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Automated valuation models (AVMs) can be a smart tool to use in your home appraisals, but they are only as good as their data source.

Mortgage lenders are familiar with the B-20: Residential Mortgage Underwriting Practices and Procedures from the Office of the Superintendent of Financial Institutions (OSFI). Under B-20, “Lenders must be satisfied that the value of the property being financed has been confirmed by an independent third party.” This means you should take another look at the source of your property data.

Certain AVM tools do not provide a value for a property being financed. Instead, the evaluate an area and, based on the value in that area, agree or disagree with the value stated on the mortgage application. This means that when AVM tools that do this agree or disagree with a value, you’re not actually obtaining the value of the specific property being financed.

This is a problem because it means if you are using AVM data that functions in this way, you’re no longer B-20 compliant. Emili is one example of an AVM tool that doesn’t actually provide a value for the property being financed. If you are funding insured deals and relying on Emili alone to validate, you may be in trouble.

Even if you’re a mortgage lender who is B-20 exempt, do you really want to be using AVM technology that is less accurate?

We’re not saying to do away with AVMs – far from it. AVMs can be an important piece of the property valuation process. Many lenders often rely on AVMs, house appraisals, and customized data to assess their portfolio and individual deals. If you were to rely solely on home appraisals, without the use of AVMs, the process would become very time consuming and labour intensive, not to mention cost prohibitive.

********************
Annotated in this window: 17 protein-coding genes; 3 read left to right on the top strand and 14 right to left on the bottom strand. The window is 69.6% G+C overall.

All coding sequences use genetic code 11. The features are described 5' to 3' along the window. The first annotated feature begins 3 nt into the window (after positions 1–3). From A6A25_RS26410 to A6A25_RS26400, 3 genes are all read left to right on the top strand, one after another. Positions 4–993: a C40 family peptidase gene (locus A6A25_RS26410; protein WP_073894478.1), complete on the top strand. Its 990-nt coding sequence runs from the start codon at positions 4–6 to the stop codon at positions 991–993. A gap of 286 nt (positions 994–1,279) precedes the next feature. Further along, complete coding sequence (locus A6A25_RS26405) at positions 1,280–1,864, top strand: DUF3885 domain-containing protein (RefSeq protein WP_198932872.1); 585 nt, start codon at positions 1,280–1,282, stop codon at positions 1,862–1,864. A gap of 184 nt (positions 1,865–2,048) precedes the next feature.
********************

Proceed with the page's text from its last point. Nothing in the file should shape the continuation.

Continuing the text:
The better solution is to consider the source of your AVM property data. You need to know that your property values are accurate, both for individual assessments and for the security of your whole portfolio.

You want to be dealing with the most accurate, complete, and current information. There are many property data sources available, including municipalities, government, local MLS boards, real estate associations, and private enterprise. So, how do you choose which one to use?

The best source of property data, for your AVMs or otherwise, comes from the land registry where property transfers, mortgages, and liens are registered as they happen.

In Ontario, Teranet is the exclusive provider of the province’s online property search and registration. They developed, own, and operate the Province of Ontario Land Registry Information System (POLARIS), which is one of the most advanced, secure, and sophisticated land registration systems in the world.

The POLARIS system contains information such as a property’s sales history, registered mortgages, ownership, and more.

Purview uses the POLARIS data to generate its reports and to estimate a property’s value individually through its AVMs. When you access a Purview report, you get access to all kinds of property data, including an AVM. You can also use Purview to validate thousands of loans through bulk data and evaluate your portfolio.

No matter what AVM tool you use, you need to make sure that you are working with data you can trust.

Find out how you can access POLARIS property information and more with the Purview report. Call 1.855.787.8439 or visit